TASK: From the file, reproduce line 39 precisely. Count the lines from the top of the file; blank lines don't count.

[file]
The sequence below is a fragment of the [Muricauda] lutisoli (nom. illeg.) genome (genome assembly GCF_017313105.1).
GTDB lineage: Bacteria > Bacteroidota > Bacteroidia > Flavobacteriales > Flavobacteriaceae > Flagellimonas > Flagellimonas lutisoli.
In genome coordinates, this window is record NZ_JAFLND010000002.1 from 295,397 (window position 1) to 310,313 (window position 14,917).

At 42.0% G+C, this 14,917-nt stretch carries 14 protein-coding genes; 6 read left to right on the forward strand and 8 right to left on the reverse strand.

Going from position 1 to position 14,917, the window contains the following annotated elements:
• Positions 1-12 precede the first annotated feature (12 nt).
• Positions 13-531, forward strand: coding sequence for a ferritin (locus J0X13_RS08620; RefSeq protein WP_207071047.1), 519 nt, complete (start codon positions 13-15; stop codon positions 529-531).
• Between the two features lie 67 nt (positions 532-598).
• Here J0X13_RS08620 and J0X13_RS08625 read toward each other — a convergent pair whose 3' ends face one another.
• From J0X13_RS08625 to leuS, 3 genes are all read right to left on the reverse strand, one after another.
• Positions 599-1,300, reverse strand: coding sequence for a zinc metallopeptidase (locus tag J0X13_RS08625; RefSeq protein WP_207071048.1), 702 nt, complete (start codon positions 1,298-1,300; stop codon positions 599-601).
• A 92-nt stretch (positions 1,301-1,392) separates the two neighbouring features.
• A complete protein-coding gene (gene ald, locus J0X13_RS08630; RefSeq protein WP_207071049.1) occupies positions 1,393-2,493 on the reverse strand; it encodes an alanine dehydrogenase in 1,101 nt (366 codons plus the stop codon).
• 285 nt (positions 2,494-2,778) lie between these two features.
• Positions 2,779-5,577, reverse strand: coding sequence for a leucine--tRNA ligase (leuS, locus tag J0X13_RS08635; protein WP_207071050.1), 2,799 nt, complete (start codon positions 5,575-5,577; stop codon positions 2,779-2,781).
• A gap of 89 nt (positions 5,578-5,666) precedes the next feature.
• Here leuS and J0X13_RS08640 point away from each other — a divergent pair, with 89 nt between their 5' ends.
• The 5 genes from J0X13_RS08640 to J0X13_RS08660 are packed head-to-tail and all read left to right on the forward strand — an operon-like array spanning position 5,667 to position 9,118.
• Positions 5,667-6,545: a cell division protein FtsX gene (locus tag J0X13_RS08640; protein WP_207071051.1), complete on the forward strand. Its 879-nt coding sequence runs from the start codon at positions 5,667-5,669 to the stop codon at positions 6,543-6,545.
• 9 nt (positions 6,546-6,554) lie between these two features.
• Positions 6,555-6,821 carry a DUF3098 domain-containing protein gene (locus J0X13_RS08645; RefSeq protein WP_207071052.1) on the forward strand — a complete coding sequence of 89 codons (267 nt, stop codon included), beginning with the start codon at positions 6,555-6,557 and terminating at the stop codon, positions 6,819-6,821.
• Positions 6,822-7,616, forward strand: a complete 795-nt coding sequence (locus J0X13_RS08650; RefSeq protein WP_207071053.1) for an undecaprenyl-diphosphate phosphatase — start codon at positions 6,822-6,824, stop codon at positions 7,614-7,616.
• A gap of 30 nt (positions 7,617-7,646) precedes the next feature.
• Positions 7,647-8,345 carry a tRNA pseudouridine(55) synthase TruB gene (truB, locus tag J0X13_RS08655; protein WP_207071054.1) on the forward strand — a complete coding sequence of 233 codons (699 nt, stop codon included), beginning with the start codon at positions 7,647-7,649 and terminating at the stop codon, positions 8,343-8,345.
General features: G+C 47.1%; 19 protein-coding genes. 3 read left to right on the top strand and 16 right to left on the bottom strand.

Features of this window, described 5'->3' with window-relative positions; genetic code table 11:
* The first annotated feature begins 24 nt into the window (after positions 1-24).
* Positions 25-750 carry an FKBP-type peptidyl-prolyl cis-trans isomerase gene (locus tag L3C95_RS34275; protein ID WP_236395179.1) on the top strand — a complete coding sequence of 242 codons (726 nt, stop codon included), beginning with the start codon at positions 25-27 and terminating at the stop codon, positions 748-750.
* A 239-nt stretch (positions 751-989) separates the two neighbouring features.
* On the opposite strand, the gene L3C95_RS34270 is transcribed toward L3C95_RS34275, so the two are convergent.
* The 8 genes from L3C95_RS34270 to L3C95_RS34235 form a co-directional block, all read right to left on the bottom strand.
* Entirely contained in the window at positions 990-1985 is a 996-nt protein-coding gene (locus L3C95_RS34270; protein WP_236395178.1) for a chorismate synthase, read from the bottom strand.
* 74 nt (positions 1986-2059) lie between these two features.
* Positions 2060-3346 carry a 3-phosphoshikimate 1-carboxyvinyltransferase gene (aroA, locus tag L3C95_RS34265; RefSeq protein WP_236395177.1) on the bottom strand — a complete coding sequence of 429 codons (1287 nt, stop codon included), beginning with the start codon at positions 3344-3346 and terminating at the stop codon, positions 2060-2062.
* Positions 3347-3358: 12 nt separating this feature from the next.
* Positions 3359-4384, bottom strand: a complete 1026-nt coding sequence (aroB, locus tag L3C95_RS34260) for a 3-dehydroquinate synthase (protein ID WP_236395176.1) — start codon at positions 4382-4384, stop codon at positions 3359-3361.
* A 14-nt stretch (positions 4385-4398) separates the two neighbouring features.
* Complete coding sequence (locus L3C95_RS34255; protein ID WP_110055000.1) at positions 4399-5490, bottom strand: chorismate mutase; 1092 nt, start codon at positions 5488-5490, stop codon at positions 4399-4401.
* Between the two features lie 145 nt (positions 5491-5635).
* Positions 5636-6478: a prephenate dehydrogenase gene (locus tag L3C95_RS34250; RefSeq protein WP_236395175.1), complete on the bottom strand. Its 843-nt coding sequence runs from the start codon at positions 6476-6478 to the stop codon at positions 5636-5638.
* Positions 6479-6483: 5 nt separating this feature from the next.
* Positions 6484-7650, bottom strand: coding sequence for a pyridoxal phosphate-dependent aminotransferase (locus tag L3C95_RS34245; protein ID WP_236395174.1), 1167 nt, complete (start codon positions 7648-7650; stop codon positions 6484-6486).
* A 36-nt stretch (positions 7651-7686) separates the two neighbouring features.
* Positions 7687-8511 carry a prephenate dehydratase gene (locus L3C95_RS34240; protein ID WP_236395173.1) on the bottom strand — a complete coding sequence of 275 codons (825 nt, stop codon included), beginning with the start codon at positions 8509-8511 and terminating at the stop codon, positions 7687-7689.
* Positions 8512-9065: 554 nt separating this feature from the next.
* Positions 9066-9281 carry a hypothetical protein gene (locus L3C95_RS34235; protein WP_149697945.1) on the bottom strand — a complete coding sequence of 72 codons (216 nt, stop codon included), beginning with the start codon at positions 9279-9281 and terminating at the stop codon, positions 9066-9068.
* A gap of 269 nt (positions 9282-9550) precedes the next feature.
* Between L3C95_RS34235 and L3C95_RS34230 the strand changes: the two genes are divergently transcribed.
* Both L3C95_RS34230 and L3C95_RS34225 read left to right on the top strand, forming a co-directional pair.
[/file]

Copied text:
* Between the two features lie 145 nt (positions 5491-5635).